Six weeks later, after submitting reams of paperwork, including my positive genetic test results, I met with a genetic counselor and the chief of the clinical genetics service at Memorial Sloan-Kettering Cancer Center.  Back in 1995, he headed up the team that discovered the 6174delT mutation so he knows a thing or two about all that inbreeding in the shtetl ("genetic drift" in doc-speak).  Nearly three hours later, I left there with a handful of referrals (all their “favorite people,” they told me) and deep confidence that I'd finally found a team of competent, caring professionals who will make sure that whatever decisions I make—now and in the future—will be the right ones for me.

Now, I visit doctors like an octogenarian.  Last week it was the surgeon who’s going to do a laparoscopic, robotic TLH-BSO (how’s that for doc-speak?!) on December 29.  Although it’s generally a same-day procedure, and I expect to be up and around sooner, the anticipated recovery time is four to six weeks.  Yes, four to six weeks…yikes! 

From my perspective, though, the oophorectomy (the “O” in the BSO above) is a “no brainer” because ovarian cancer is nearly impossible to detect in its early stages.  Same with the hysterectomy (the “H” in the TLH above) not only because I certainly don’t need that particular equipment at this stage in my life, but also because Tamoxifen, a chemotherapy drug that’s effective in preventing breast cancer and may be an option for me, carries an increased risk of uterine cancer.  Talk about a Catch-22…

As for the rest, next week I’ll see the medical oncologist who focuses on high surveillance and frequent testing of people with hereditary cancer risk but no disease.  I hope this guy and I can become BFFs (with heavy emphasis on the second F), but I’m well aware that should my circumstances change, it may become necessary to take other, more proactive steps and, for the time being, I’m comfortable with this plan.

To be continued…

Wednesday, November 3, 2010

Kaddish d’Rabbanan: A Modern Interpretation

Since July, I’ve been going to Torah study weekly.  Needless to say, I’ve learned a lot of Torah, from both the other participants in the group and from the rabbis and cantors who lead the minyan and teach our class.  You can read a bit about each of these folks here and here, here, here and here.

I’ve learned a lot of other useful things from rabbis too:

From this one, I learned a multitude of things:  the proper way to don a tallit, the hows and whys of cleaning under your fingernails before immersing in the waters of the mikvah, and the best toys for a brand new aunt to buy her nephew.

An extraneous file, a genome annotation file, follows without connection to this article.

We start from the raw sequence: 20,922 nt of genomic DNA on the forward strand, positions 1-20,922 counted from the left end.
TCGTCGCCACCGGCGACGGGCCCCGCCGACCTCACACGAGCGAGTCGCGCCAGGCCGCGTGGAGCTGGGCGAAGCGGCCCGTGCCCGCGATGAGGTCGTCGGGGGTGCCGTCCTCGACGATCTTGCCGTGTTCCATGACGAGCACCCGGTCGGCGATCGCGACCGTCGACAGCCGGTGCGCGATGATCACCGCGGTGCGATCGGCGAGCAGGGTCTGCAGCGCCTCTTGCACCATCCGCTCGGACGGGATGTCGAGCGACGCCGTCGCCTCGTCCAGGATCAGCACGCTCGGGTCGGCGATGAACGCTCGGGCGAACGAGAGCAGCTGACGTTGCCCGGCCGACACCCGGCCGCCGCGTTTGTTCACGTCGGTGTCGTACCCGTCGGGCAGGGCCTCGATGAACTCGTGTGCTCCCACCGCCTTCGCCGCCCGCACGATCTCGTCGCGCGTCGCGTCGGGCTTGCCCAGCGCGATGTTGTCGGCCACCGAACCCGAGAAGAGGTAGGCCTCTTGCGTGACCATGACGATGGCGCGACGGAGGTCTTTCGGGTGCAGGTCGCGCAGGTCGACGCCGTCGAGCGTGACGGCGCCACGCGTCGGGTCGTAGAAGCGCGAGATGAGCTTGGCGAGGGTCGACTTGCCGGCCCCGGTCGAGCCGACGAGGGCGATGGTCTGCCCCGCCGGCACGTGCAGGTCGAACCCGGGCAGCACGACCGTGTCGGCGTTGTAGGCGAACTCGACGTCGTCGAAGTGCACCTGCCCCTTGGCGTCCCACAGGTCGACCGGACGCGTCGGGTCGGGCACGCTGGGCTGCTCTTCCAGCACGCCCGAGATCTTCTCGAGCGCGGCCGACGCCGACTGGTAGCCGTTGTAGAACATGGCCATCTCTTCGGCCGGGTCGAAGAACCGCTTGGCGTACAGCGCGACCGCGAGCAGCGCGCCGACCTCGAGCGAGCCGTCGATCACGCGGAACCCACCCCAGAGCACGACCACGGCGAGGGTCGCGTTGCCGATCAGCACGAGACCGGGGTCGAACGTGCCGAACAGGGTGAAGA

From this rabbi, I learned how to play mah jongg. 

From this one—who serves as my own personal “Ask the Rabbi” in the office—I’ve learned too many things to list.  The one that sticks with me most, though, and has been reinforced repeatedly in recent weeks is the unbearable anguish and pain that go along with being a gay teen

This one introduced me to the wonders of the iPhone, and from this one I learned that my father’s not the only person who thinks that peanut butter and Swiss cheese makes a good sandwich combo. 

This rabbi taught me the value of pondering a question from multiple angles before penning a reply, and this one reminded me, yet again, just how small is our Jewish world.  In light of this fact, she followed up with this oh-so wise gem:   Never, ever talk about someone while in a public restroom.  As she says, “you just never know how people are connected!”

Three summers ago when I found myself in Prague without any luggage, this rabbi taught me the secret of rolling wet clothes in a hotel towel and twisting it tightly to get most of the water out quickly.  More recently, he shared a trick he learned during his congregational days to get wax out of carpet:  cover it with a damp towel (but not the same one you used to dry your clothes!), run a warm iron over the spot and, voila, up comes the wax and the carpet’s as good as new (or at least as good as it was before the wax mishap).  Most endearing of all, he taught a mutual friend (who then taught me) to peel a banana from the bottom—the way it’s done in the jungle—instead of from the top, providing a convenient handle for the snack.  Needless to say, I’ll never eat a banana the same way again.  Whenever I start to peel one, I’ll think most fondly of this teacher and so many others from whom I've learned so much!